Carroll Reece, head of the Re-
publican National Committee, de-
clared the outcome could mean
only that the. voters are pleased
with the record of the Republican
dominated Congress.
Some other analysts could find
little to indicate how the wind
will blow in 1948.
Van Antwerp Wins
In a non-partisan Detroit elec-
tion, four-term Mayor Edward J.
Jeffries lost to Eugene I, Van Ant-
werp, a city councilman. The final
returns showed Van Antwerp with
224,249 votes; Jeffries with 205,-
318.
Election board tabulations
showed Democrats regaining the
Kentucky governorship, a country
judge succeeding to the late The-
odore G. Bilb 's Mississippi Senate
seat, and three House races end-
ing according to form, with Re-
publican candidates winning in In-
diana and Ohio and a Democrat
in Brooklyn.
Headline Contests

WORKERS' SERVICE:
Labor education Programs
Hampered by Limited Funds

By PHIL DAWSON
Labor education programs are
consistently hampered by lack of
funds, in spite of remarkable de-
velopment in the last five years,
according to Hilda Smith, of the
National Committee for the Ex-
tension of Labor Education.
The University's Workers' Ex-
tension Service in Detroit, a pio-
neer in this field, is among those
which would benefit from the pro-
posed Labor Extension Bill,
S-1390, now in both houses of
Congress, Miss Smith yesterday
told a luncheon meeting of inter-
ested faculty members and others.
Wide Scope
The scope of workers' adult ed-
ucation programs is wide, includ-
ing industrial, governipental and
community problems. Since these
are of crucial interest to every-

ested college or university, and,
following approval of the blue-
print by a state board and a na-
tional Labor Extension Service,
the federal government will pro-
vide 75 per cent of the requested
money-the other fourth to be
raised within the state.
Would Help Labor
The Labor Extension Service
set up by the bill would also serve
as a source of information and as-
sistance to labor, similar to the
federal Agricultural Extension
Service, Miss Smith explained.
This measures provides steps for
constructive action on a broad
basis in the field of labor rela-
tions. But its expected adoption
will increase the need for planning
groups in local communities and
for teachers and leaders.

PICTURES PLIGHT:
French Education Continues
Despite Poor Food and Health

Results of the headline contests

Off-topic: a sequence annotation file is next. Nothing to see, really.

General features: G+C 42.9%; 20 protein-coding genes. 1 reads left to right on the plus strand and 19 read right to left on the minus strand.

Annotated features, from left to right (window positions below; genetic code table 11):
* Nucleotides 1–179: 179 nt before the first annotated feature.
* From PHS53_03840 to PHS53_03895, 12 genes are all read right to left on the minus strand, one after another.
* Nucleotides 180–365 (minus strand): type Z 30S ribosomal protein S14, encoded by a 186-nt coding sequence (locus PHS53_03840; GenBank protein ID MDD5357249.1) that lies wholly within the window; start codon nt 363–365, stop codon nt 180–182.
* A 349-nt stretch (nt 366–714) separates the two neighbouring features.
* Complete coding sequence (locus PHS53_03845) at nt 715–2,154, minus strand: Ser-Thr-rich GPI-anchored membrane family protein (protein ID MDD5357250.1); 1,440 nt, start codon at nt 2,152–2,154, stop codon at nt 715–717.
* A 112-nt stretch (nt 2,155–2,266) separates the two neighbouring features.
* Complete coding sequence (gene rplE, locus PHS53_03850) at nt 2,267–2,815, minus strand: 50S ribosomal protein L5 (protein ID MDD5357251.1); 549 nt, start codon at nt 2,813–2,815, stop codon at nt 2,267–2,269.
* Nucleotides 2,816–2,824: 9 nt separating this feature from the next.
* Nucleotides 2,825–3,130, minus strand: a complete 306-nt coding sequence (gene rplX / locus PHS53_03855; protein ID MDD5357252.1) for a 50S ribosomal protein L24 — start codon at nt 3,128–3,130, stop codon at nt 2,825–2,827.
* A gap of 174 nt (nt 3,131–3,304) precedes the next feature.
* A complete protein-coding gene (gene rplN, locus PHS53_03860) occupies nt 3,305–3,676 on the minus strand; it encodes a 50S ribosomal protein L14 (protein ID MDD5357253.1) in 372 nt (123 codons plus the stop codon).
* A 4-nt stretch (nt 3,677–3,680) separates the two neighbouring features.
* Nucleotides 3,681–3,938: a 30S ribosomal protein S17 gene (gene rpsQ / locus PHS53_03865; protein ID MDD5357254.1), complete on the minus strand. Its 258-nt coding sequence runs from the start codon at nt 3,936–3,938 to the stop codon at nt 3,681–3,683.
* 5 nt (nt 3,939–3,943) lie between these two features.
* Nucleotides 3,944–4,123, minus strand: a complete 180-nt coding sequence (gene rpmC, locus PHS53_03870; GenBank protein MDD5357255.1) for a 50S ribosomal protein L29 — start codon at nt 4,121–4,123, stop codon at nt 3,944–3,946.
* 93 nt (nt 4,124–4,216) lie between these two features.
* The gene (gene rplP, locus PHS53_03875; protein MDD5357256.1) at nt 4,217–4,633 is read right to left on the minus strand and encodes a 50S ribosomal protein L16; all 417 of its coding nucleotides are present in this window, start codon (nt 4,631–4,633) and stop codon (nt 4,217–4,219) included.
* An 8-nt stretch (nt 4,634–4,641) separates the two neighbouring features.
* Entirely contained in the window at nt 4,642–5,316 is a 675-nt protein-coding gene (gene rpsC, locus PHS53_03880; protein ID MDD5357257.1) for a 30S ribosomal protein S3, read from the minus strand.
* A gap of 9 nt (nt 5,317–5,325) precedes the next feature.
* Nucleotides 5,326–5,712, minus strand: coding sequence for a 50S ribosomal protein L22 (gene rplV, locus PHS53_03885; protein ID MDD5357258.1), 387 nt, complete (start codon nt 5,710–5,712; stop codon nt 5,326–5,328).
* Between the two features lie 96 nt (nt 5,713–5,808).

included:
Democratic Congressman Earl
C. Clements defeated Republican
Eldon S. Dummit for the Kentucky
Governorship, held the last four
years by Simeon Willis, Repub-
lican. Willis was ineligible to suc-
ceed himself.
John C. Stennis outdistanced
four Democraic and one Repub-
lican opponent for the Missis-
sippi Senate seat. Virtually un-
known outside his state, the rural
jurist conducted a conservative
campaign which ignored the
"white supremacy" issue frequent-
ly raised in Mississippi politics.
One of the men he defeated was
Rep. John Rankin (D.-Miss.), who
promised to "out-Bilbo Bilbo" if
elected to the Senate. Rankin re-
tains his House seat.
AVC Enters
WalpoleFight
AVC's campus chapter lent its
support last night to Willow Run's
Walpole Committee, donating $25
to bolster the Committee's "fight
for civil liberties" in the explosive
convenient districting vs. racial
discrimination issue.
The chapter elected Lewis Ber-
man, John King and Vic Sherman
to serve on a newly formed group
to fight attacks on civil liberties.
Initial steps were also taken by
the campus chapter, to call to at-
tention the spring municipal elec-
tions. The chapter voted to spon-

1

By DON McNEIL

I

Despite the obstacles of poor
health and starvation diets, French
students are struggling to con-
tinue their education, according
to Mine. Helene Barland, petite
Parisienne member of the French
Cultural Relations Bureau.
Health Alarming
"The Health of the average stu-
dent is extremely alarming," Mme.
Barland said in a talk here yes-
terday. She placed responsibility
for widespread tuberculosis direct-
ly on the meager food supply and
high cost.
"After paying tuition, books and
_- - L,,. ,,,,. -- .. .n-+ is ~n

Although they are sick them-
selves, students have organized
groups which regularly visit the
sick war veterans, and aid the poor
in their housework, she said. To
re-enforce their meager subsis-
tence, they have established em-
ployment offices, and nationally
they are represented by the Na-
tional Students Union, with 55
thousand members.
Students Faced Death
"Because French students havel
faced death, they look forward
to life and their part in building
a new world. They understand
that they are living in one world,